Sometimes the biggest ethics stories are the easiest. I haven’t written much about Enron, for example. When a company uses deceptive, shell corporations to hide its liabilities so profit reports look artificially rosy and investors keep buying company stock, it is obviously unethical. Even the ethics-challenged management of Enron could figure that out. The Goldman Sachs scandal, once one clears away the static and spin, is almost as straight-forward.
Are the Democrats seizing upon Goldman Sachs as a scapegoat for the financial meltdown they, like the Republicans, were complicit in as well? Obviously. That doesn’t mean that the firm doesn’t deserve all the abuse that is being heaped on it. Did the S.E.C., supposedly an apolitical and independent agency, time the announcement of its suit against Goldman Sachs to help rally public opinion behind the Obama Administration’s proposed Wall Street reforms? It wouldn’t surprise me. We have seen previous Justice Departments, the C.I.A., the F.B.I. and other supposedly “non-political” entities act blatantly partisan over and over again. The S.E.C. trying to give Obama’s reforms a boost would be one of the least dastardly of these breaches, especially since the public should be informed about the kind of conduct the culture of Wall Street permits. G.O.P. complaints about the timing of the announcement are, to say the least, strange. Would it be better to hide this story from the public? What matters is whether the S.E.C. has a legitimate case. It is clear that it has. It may not turn out to be a winning case, but it is legitimate. [Note: Personally, I think it is more likely that the S.E.C. announced the law suit to counter the embarrassing revelation that so many of its regulators spent endless hours on the job surfing and downloading pornography off the internet.]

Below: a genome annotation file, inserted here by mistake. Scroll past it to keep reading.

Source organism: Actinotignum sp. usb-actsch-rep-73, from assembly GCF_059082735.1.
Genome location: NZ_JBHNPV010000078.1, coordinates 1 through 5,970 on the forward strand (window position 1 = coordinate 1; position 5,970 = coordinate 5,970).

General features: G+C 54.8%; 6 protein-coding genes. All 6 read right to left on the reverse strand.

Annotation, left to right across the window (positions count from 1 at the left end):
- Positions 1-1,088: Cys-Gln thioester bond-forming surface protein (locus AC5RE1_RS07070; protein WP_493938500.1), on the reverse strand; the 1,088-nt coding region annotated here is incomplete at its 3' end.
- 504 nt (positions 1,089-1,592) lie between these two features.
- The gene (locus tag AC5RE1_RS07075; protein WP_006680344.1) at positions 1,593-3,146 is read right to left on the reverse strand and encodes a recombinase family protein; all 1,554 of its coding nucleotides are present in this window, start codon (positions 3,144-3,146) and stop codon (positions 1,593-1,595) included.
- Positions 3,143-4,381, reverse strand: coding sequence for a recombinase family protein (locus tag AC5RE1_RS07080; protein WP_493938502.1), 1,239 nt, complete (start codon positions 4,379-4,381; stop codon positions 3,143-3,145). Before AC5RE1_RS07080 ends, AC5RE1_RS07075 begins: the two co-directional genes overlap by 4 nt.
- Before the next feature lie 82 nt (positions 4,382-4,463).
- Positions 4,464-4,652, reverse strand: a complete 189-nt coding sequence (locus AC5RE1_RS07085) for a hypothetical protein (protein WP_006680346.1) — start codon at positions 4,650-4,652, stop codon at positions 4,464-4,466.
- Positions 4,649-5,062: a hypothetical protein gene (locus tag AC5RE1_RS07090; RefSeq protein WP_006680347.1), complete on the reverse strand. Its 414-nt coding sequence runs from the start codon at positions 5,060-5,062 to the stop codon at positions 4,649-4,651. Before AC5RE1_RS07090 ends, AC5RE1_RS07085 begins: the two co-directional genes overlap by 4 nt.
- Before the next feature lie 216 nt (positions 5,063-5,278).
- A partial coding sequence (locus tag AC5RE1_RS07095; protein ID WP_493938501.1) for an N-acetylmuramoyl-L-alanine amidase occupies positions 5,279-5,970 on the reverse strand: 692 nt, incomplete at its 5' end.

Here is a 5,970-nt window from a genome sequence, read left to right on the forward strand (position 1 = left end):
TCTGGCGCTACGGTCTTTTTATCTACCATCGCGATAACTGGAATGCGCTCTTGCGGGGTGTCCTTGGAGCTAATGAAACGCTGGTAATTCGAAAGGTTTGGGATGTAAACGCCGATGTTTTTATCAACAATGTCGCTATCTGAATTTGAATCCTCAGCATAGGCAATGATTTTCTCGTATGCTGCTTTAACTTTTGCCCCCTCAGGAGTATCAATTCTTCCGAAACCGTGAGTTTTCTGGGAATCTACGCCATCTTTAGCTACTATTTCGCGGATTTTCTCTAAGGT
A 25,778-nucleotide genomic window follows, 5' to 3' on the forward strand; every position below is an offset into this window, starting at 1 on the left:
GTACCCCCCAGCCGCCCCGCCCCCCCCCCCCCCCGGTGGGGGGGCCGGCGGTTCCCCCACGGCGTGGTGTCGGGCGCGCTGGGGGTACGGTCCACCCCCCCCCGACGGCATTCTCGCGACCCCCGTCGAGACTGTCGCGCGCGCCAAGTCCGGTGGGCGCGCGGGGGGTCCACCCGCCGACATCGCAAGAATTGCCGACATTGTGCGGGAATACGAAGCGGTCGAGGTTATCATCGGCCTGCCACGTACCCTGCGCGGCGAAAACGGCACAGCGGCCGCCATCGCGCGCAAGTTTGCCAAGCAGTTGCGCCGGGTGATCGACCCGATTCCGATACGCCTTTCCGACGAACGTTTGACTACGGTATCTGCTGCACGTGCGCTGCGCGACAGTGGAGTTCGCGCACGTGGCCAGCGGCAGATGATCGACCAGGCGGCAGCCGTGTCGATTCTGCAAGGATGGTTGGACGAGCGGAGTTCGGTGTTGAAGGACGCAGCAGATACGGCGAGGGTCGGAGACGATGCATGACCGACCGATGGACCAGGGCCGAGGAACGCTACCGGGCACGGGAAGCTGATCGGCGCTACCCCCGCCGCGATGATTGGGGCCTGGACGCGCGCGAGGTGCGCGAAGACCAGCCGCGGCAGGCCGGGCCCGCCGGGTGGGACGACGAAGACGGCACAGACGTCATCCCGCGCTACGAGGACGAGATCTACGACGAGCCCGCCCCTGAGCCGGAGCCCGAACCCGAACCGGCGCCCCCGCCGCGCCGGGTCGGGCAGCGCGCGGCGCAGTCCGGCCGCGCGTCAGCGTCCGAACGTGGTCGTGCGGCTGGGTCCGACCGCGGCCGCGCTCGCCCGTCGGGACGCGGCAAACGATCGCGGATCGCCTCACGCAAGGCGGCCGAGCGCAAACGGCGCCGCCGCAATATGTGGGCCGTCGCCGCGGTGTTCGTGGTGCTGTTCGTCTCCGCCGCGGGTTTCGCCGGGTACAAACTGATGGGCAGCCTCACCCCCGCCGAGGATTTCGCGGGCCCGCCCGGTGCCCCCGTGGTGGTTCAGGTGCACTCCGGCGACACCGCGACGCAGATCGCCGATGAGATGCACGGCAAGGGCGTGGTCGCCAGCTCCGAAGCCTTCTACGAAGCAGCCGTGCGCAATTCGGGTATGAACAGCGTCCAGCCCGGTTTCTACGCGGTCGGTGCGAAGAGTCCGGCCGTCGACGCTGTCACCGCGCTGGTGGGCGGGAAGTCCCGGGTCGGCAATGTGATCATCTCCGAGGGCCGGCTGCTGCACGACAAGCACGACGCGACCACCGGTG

The legal issues will probably be settled in court; the topic now is ethics. After watching the testimony of various Goldman Sachs officials before the Senate, I find it hard to see a credible argument that what the firm did—selling what its own employees referred to as “crappy” investment products to firm clients, and then betting its own funds that those products would end up losers—could be called anything but unethical. Continue reading